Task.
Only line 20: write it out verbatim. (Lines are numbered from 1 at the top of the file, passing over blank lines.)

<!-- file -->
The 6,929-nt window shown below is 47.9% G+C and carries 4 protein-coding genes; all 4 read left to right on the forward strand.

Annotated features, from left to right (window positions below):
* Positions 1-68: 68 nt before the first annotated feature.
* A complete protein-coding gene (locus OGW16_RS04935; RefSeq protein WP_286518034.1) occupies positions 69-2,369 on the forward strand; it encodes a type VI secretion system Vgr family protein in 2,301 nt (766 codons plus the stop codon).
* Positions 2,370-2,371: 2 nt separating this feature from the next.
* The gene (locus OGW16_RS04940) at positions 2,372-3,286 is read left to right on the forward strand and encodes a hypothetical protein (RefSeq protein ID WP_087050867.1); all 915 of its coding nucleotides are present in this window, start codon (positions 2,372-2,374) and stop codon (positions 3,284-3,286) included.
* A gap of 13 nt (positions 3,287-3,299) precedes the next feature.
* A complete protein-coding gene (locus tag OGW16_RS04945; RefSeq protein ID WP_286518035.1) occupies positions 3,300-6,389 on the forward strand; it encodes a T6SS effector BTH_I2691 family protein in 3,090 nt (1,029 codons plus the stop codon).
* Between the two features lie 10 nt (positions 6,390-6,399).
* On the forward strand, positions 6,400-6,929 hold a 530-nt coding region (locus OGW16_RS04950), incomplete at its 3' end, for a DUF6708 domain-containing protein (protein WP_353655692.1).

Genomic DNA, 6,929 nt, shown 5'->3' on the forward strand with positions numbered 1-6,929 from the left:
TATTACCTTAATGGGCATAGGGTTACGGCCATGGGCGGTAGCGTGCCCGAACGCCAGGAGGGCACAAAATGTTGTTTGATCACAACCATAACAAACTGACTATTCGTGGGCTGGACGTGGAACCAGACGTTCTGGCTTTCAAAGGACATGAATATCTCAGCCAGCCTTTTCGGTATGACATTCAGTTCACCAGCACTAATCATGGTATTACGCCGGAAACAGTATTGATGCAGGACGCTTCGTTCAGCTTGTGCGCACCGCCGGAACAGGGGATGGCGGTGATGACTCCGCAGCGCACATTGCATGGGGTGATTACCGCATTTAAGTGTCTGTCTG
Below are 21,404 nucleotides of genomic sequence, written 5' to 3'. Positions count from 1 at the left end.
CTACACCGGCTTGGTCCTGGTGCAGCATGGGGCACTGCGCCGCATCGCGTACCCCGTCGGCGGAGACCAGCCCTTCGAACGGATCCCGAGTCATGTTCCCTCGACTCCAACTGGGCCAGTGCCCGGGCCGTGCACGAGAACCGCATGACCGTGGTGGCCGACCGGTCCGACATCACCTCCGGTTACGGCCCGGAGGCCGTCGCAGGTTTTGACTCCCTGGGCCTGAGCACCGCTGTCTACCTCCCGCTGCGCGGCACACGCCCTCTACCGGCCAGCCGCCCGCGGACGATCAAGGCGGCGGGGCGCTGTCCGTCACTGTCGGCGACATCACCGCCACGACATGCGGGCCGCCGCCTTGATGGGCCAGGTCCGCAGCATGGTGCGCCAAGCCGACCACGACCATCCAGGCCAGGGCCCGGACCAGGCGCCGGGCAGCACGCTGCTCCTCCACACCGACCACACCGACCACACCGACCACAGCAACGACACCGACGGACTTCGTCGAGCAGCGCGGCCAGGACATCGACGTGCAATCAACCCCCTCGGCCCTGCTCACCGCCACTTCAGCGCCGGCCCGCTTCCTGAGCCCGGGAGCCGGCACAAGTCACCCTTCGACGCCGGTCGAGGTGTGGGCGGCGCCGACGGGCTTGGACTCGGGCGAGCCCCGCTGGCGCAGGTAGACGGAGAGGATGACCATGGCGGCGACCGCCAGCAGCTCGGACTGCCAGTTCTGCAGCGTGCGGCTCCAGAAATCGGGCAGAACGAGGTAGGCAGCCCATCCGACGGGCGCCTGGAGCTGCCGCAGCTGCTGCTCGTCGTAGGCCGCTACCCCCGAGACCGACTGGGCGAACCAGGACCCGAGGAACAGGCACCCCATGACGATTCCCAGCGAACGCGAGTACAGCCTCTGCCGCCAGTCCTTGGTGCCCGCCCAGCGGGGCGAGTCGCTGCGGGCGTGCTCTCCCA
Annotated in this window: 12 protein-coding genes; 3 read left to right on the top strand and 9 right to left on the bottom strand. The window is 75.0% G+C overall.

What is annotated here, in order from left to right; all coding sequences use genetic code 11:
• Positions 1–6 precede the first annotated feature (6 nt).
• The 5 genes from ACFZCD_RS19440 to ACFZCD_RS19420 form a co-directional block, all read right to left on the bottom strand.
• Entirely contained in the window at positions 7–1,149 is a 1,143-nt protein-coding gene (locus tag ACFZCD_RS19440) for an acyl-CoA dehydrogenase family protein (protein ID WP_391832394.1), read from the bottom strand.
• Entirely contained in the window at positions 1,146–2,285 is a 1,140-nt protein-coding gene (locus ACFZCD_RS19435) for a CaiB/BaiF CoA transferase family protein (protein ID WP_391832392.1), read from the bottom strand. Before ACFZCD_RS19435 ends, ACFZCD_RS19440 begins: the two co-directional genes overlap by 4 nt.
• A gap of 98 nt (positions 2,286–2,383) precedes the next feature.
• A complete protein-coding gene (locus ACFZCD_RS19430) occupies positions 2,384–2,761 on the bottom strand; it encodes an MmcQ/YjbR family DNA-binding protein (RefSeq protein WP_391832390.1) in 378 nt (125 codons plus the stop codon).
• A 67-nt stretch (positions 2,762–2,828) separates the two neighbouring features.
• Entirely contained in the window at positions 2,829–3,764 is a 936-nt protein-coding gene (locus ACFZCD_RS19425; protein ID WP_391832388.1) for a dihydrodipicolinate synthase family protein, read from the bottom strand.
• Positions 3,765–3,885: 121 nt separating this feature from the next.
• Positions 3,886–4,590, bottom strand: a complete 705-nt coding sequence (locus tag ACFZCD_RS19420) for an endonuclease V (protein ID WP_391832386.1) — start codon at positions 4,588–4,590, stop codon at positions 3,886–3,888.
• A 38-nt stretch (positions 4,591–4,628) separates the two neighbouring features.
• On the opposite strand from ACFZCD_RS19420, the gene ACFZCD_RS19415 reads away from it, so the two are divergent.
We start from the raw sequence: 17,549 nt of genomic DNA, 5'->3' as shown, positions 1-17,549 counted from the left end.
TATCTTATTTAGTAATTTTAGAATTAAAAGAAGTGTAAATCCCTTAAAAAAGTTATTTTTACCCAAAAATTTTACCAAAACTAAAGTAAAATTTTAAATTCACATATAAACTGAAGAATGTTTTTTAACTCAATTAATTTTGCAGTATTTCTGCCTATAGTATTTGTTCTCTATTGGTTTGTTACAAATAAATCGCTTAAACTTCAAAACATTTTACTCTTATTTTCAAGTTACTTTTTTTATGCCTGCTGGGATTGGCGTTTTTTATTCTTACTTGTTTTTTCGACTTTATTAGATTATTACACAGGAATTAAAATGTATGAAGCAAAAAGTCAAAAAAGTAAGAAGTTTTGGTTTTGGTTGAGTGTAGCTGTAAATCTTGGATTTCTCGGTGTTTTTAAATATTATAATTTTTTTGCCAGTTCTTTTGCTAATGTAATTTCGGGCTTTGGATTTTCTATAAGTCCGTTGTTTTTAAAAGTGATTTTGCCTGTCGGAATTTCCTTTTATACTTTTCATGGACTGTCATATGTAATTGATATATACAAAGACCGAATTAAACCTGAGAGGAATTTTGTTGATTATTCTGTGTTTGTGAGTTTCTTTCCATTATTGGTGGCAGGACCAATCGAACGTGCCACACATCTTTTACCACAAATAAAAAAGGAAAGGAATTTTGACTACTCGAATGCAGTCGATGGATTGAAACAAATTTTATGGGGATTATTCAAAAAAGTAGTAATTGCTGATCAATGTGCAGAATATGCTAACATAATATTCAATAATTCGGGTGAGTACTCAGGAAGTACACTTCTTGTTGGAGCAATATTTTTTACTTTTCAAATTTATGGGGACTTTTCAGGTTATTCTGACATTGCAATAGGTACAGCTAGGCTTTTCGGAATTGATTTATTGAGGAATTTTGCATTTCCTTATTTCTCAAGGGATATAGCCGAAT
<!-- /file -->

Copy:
• Entirely contained in the window at positions 1,146–2,285 is a 1,140-nt protein-coding gene (locus ACFZCD_RS19435) for a CaiB/BaiF CoA transferase family protein (protein ID WP_391832392.1), read from the bottom strand. Before ACFZCD_RS19435 ends, ACFZCD_RS19440 begins: the two co-directional genes overlap by 4 nt.